“Insurers appreciate the independence that a car can bring to young people,” a spokesperson for the Association of British Insurers (ABI) says. “Insurance is always based on risk, and our data shows that the average cost and frequency of claims are higher for younger drivers, which can impact premiums.
“Paying premiums by monthly instalments is one option motorists have to manage their budgets. Premium Finance is one of a number of topics we continue to discuss with our members and the FCA [Financial Conduct Authority] when considering possible measures that could help customers best manage their insurance costs.”
While it may be tempting to make a few tweaks to your application to save on your car insurance, adding a more experienced driver as the main driver when you will be using the car more is known as “fronting” and can constitute fraud. “If you lie to your insurer, you risk invalidating your insurance and a criminal prosecution. You may also struggle to get cheaper insurance in the future,” the ABI spokesperson warns.
There are, however, legal things you can do to reduce the cost of your motor insurance, including increasing your voluntary excess (the amount you pay or that is held back by your insurance company in the event of any claim) or going on an approved driving course.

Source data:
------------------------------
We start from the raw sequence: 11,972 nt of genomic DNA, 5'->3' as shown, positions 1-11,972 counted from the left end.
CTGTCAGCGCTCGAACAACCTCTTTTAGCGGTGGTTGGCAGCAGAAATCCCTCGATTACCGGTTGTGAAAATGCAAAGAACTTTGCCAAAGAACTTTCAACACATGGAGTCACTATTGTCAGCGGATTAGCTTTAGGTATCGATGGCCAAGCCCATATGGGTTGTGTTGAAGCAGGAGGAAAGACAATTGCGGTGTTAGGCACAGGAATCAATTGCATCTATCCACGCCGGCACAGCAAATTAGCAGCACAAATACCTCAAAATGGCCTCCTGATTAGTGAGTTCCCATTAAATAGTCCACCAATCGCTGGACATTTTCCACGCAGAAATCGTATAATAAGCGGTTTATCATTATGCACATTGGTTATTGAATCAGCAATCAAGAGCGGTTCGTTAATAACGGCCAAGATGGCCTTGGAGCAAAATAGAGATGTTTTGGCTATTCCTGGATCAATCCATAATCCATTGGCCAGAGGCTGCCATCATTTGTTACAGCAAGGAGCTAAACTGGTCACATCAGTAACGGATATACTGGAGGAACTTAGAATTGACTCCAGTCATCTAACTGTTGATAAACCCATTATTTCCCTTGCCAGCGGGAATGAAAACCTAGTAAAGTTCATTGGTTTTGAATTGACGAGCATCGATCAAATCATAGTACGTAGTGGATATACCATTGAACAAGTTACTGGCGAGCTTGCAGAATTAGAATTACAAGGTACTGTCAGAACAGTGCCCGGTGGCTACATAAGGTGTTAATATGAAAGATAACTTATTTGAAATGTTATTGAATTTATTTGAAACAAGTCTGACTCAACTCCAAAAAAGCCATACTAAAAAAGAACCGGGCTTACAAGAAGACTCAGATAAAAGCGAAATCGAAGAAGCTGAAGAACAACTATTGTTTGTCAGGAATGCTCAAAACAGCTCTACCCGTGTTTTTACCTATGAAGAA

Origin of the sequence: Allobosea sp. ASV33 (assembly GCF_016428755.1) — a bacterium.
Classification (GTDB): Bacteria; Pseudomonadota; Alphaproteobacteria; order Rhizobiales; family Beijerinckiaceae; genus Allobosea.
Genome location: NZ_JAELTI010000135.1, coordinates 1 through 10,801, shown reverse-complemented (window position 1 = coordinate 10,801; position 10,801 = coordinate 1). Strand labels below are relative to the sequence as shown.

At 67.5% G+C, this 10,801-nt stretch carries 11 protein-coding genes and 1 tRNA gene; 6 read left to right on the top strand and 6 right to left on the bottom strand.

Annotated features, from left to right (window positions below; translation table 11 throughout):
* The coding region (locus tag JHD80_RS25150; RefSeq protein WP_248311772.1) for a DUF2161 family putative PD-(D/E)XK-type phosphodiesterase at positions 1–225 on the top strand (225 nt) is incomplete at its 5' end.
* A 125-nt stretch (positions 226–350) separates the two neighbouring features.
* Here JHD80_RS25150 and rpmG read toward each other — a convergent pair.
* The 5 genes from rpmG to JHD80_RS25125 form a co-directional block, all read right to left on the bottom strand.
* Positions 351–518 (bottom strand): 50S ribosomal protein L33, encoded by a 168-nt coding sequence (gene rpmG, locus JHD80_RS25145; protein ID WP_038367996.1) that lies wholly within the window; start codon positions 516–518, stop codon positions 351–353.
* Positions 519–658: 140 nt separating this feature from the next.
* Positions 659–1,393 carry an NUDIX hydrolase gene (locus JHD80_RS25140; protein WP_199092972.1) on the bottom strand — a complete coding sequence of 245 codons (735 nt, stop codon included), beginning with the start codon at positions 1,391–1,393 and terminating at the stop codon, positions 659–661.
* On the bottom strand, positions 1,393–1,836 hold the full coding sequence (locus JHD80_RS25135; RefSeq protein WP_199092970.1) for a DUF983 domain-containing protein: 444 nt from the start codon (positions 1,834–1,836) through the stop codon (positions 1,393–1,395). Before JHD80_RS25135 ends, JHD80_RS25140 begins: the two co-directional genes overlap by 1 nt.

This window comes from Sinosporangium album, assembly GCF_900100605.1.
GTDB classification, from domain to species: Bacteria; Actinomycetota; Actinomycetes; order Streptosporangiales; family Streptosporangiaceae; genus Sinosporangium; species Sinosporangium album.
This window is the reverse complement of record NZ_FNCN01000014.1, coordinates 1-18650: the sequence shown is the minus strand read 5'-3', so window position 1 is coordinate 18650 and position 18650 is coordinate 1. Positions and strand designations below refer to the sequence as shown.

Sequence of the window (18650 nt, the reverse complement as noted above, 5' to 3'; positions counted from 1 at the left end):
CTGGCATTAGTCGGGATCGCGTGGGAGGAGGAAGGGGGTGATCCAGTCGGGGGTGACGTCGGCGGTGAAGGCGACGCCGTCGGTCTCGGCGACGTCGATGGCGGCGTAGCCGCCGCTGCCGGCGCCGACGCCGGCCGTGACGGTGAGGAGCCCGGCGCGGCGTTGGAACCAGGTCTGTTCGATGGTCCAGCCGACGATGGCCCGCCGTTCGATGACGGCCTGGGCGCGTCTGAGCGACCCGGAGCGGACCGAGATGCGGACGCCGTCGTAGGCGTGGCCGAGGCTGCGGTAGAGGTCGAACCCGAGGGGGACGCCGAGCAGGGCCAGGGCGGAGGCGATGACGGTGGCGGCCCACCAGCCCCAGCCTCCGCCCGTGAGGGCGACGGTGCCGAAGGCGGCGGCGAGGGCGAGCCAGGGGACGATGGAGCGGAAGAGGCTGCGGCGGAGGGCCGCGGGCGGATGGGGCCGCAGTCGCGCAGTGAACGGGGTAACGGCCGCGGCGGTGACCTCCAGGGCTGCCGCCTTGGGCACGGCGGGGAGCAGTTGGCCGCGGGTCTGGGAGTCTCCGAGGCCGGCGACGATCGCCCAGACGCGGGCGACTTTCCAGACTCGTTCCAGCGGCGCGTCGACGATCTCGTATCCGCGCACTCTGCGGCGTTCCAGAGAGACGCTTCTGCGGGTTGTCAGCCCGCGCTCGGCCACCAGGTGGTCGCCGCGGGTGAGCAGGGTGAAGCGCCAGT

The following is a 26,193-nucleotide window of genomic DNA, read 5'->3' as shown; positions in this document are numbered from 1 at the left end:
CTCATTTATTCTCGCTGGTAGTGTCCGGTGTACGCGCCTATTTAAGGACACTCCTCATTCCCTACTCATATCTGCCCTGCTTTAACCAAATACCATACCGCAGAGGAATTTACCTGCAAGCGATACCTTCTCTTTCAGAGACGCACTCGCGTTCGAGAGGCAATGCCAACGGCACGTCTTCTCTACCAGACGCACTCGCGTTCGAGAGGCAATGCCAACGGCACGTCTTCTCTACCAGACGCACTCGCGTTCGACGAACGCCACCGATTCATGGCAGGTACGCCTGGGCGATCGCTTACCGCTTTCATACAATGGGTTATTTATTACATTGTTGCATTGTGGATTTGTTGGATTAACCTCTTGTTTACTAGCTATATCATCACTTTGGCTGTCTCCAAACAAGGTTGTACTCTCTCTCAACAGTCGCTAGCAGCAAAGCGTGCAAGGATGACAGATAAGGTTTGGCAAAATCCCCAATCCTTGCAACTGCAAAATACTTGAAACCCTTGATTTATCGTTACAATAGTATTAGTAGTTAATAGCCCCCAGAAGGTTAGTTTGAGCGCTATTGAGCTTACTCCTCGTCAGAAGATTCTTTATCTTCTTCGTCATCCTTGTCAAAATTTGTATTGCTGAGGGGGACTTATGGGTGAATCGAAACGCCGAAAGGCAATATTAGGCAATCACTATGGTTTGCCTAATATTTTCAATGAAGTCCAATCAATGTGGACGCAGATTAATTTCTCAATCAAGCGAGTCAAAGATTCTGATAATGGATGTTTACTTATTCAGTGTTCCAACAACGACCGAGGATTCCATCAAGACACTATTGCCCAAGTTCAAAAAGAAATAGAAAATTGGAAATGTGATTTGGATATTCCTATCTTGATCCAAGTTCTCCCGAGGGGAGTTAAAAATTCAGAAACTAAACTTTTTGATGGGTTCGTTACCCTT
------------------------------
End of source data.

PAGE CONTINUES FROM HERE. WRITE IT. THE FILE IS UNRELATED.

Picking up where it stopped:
If you have not yet bought a car, it is worth having a look at the cost of cover before you do. According to Confused.com, between October and December last year the cheapest cars for a 17-year-old to insure were the Fiat 500 Lounge, followed by the Mini Cooper and then the Fiat 500 Abarth 595.
Jenny Ross, the editor of Which? Money, says if you are on the hunt for a policy “shop around and haggle for cheaper quotes. Insurers may be happier to offer a discounted price than to lose your custom altogether.”
A telematics policy could also help bring the cost down. This technology tracks how safely you are driving. It involves either having your insurer fit a device in your car or, as is increasingly common these days, being sent a gadget to mount on the windscreen yourself that works in tandem with a smartphone app. In both cases, your driving is monitored and data transmitted back to your insurer.
Duncan Sutcliffe, a Worcester-based insurance broker at Sutcliffe & Co, took his work home with him when his teenage son George started learning to drive last year. His own policy did not allow him to add anyone under 21.
“When he was learning to drive we took out a separate policy for him through a company called Marmalade, which covered him while he was driving my car, so my car effectively had two policies,” he says.